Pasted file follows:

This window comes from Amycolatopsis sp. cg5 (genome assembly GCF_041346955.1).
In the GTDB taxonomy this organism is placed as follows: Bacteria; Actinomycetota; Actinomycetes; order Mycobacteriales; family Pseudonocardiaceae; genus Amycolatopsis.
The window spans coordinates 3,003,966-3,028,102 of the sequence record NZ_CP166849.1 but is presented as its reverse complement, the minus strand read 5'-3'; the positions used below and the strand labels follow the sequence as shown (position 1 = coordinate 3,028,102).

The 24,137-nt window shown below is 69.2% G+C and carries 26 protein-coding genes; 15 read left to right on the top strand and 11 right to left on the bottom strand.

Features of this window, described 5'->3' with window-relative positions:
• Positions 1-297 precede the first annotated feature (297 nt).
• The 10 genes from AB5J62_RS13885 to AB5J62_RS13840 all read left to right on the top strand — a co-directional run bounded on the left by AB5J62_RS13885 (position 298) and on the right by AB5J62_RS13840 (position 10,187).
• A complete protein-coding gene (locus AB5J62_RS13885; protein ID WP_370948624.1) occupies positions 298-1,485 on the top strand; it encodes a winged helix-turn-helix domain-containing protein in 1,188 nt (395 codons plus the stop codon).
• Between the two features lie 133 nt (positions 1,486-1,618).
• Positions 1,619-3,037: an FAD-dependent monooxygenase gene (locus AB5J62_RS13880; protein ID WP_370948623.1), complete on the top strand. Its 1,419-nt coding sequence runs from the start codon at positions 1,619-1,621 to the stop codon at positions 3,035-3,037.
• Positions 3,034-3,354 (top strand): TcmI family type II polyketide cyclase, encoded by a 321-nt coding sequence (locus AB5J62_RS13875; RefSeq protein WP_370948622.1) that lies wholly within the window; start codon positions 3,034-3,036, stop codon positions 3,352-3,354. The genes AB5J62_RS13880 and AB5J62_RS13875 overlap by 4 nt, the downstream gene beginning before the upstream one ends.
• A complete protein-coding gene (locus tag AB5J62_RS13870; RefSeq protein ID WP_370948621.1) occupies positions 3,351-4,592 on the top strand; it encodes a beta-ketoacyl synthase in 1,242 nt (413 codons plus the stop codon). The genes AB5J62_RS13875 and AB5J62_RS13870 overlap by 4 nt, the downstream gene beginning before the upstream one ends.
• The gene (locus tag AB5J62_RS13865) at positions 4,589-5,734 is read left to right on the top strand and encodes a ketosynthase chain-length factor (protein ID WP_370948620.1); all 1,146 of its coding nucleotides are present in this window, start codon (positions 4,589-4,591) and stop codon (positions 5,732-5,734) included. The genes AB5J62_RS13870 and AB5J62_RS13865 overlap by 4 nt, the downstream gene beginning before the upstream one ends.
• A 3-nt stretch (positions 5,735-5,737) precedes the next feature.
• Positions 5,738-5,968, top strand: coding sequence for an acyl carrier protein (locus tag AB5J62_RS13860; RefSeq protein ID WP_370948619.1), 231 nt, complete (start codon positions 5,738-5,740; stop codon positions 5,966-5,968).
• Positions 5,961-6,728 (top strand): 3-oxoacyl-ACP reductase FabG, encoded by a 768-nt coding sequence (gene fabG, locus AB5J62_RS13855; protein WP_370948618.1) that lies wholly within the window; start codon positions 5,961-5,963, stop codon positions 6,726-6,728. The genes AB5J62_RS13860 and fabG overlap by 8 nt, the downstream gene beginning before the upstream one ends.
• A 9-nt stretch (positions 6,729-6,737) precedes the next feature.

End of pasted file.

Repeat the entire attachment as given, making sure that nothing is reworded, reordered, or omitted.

This window comes from Amycolatopsis sp. cg5 (genome assembly GCF_041346955.1).
In the GTDB taxonomy this organism is placed as follows: Bacteria; Actinomycetota; Actinomycetes; order Mycobacteriales; family Pseudonocardiaceae; genus Amycolatopsis.
The window spans coordinates 3,003,966-3,028,102 of the sequence record NZ_CP166849.1 but is presented as its reverse complement, the minus strand read 5'-3'; the positions used below and the strand labels follow the sequence as shown (position 1 = coordinate 3,028,102).

The 24,137-nt window shown below is 69.2% G+C and carries 26 protein-coding genes; 15 read left to right on the top strand and 11 right to left on the bottom strand.

Features of this window, described 5'->3' with window-relative positions:
• Positions 1-297 precede the first annotated feature (297 nt).
• The 10 genes from AB5J62_RS13885 to AB5J62_RS13840 all read left to right on the top strand — a co-directional run bounded on the left by AB5J62_RS13885 (position 298) and on the right by AB5J62_RS13840 (position 10,187).
• A complete protein-coding gene (locus AB5J62_RS13885; protein ID WP_370948624.1) occupies positions 298-1,485 on the top strand; it encodes a winged helix-turn-helix domain-containing protein in 1,188 nt (395 codons plus the stop codon).
• Between the two features lie 133 nt (positions 1,486-1,618).
• Positions 1,619-3,037: an FAD-dependent monooxygenase gene (locus AB5J62_RS13880; protein ID WP_370948623.1), complete on the top strand. Its 1,419-nt coding sequence runs from the start codon at positions 1,619-1,621 to the stop codon at positions 3,035-3,037.
• Positions 3,034-3,354 (top strand): TcmI family type II polyketide cyclase, encoded by a 321-nt coding sequence (locus AB5J62_RS13875; RefSeq protein WP_370948622.1) that lies wholly within the window; start codon positions 3,034-3,036, stop codon positions 3,352-3,354. The genes AB5J62_RS13880 and AB5J62_RS13875 overlap by 4 nt, the downstream gene beginning before the upstream one ends.
• A complete protein-coding gene (locus tag AB5J62_RS13870; RefSeq protein ID WP_370948621.1) occupies positions 3,351-4,592 on the top strand; it encodes a beta-ketoacyl synthase in 1,242 nt (413 codons plus the stop codon). The genes AB5J62_RS13875 and AB5J62_RS13870 overlap by 4 nt, the downstream gene beginning before the upstream one ends.
• The gene (locus tag AB5J62_RS13865) at positions 4,589-5,734 is read left to right on the top strand and encodes a ketosynthase chain-length factor (protein ID WP_370948620.1); all 1,146 of its coding nucleotides are present in this window, start codon (positions 4,589-4,591) and stop codon (positions 5,732-5,734) included. The genes AB5J62_RS13870 and AB5J62_RS13865 overlap by 4 nt, the downstream gene beginning before the upstream one ends.
• A 3-nt stretch (positions 5,735-5,737) precedes the next feature.
• Positions 5,738-5,968, top strand: coding sequence for an acyl carrier protein (locus tag AB5J62_RS13860; RefSeq protein ID WP_370948619.1), 231 nt, complete (start codon positions 5,738-5,740; stop codon positions 5,966-5,968).
• Positions 5,961-6,728 (top strand): 3-oxoacyl-ACP reductase FabG, encoded by a 768-nt coding sequence (gene fabG, locus AB5J62_RS13855; protein WP_370948618.1) that lies wholly within the window; start codon positions 5,961-5,963, stop codon positions 6,726-6,728. The genes AB5J62_RS13860 and fabG overlap by 8 nt, the downstream gene beginning before the upstream one ends.
• A 9-nt stretch (positions 6,729-6,737) precedes the next feature.